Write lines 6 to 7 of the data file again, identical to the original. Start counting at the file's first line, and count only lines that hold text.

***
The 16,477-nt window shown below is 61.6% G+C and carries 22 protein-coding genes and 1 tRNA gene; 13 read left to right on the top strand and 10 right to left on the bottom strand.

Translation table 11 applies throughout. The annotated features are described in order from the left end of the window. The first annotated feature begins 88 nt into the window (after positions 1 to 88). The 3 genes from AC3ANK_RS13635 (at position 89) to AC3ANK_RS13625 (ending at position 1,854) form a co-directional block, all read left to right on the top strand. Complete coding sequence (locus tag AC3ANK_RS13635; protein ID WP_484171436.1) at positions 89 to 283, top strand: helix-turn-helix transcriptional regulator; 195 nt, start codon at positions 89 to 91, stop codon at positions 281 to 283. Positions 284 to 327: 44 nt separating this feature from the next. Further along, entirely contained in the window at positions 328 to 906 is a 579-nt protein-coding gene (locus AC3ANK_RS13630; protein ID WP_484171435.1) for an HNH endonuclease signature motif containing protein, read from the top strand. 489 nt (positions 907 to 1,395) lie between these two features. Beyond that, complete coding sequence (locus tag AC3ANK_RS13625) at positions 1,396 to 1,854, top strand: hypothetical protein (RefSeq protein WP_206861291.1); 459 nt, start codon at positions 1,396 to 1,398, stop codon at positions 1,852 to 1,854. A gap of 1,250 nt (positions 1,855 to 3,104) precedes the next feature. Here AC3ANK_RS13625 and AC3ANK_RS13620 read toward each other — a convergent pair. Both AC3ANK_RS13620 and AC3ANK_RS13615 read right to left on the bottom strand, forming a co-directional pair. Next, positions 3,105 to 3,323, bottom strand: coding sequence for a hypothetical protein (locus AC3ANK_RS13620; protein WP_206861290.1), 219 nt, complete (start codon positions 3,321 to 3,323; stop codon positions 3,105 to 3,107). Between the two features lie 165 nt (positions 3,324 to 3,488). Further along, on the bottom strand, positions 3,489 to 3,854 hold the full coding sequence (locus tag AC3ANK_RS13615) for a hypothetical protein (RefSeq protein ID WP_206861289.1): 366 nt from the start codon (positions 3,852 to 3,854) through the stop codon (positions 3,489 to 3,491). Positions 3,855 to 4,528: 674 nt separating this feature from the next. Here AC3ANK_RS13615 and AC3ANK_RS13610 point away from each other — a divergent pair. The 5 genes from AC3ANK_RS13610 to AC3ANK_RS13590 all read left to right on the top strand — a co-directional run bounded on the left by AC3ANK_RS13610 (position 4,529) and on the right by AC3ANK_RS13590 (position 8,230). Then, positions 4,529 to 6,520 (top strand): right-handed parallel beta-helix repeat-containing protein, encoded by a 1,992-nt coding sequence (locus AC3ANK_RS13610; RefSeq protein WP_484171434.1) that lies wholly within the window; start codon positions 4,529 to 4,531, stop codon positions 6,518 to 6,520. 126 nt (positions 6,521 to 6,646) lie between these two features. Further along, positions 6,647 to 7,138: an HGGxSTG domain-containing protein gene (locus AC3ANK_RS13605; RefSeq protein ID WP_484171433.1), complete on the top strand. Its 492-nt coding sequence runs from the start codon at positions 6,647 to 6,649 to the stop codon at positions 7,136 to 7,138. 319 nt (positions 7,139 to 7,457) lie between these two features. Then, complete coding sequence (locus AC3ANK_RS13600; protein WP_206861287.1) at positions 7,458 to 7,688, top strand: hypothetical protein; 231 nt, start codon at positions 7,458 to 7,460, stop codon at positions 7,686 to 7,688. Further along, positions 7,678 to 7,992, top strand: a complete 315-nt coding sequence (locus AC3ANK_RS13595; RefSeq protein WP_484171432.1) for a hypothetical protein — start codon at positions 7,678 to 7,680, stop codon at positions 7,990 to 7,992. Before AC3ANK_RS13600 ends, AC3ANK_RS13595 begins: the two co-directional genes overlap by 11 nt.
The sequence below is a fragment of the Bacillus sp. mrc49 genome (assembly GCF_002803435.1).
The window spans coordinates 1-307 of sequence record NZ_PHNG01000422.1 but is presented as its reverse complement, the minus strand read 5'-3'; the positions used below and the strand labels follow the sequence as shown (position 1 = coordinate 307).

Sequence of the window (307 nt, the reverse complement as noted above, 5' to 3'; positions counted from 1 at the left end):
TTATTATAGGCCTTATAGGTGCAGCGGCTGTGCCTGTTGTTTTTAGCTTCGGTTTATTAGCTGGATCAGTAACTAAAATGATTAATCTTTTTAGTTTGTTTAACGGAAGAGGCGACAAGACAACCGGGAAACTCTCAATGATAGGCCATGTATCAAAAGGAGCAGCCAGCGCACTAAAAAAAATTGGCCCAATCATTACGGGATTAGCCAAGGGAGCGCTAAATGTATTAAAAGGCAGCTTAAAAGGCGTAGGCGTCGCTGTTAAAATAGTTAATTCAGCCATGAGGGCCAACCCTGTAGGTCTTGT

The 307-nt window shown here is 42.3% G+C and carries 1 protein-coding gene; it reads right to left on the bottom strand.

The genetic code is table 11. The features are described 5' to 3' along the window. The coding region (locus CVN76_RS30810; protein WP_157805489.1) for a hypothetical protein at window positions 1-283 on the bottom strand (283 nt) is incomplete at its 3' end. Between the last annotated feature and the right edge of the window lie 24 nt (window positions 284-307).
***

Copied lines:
TTATTATAGGCCTTATAGGTGCAGCGGCTGTGCCTGTTGTTTTTAGCTTCGGTTTATTAGCTGGATCAGTAACTAAAATGATTAATCTTTTTAGTTTGTTTAACGGAAGAGGCGACAAGACAACCGGGAAACTCTCAATGATAGGCCATGTATCAAAAGGAGCAGCCAGCGCACTAAAAAAAATTGGCCCAATCATTACGGGATTAGCCAAGGGAGCGCTAAATGTATTAAAAGGCAGCTTAAAAGGCGTAGGCGTCGCTGTTAAAATAGTTAATTCAGCCATGAGGGCCAACCCTGTAGGTCTTGT

The 307-nt window shown here is 42.3% G+C and carries 1 protein-coding gene; it reads right to left on the bottom strand.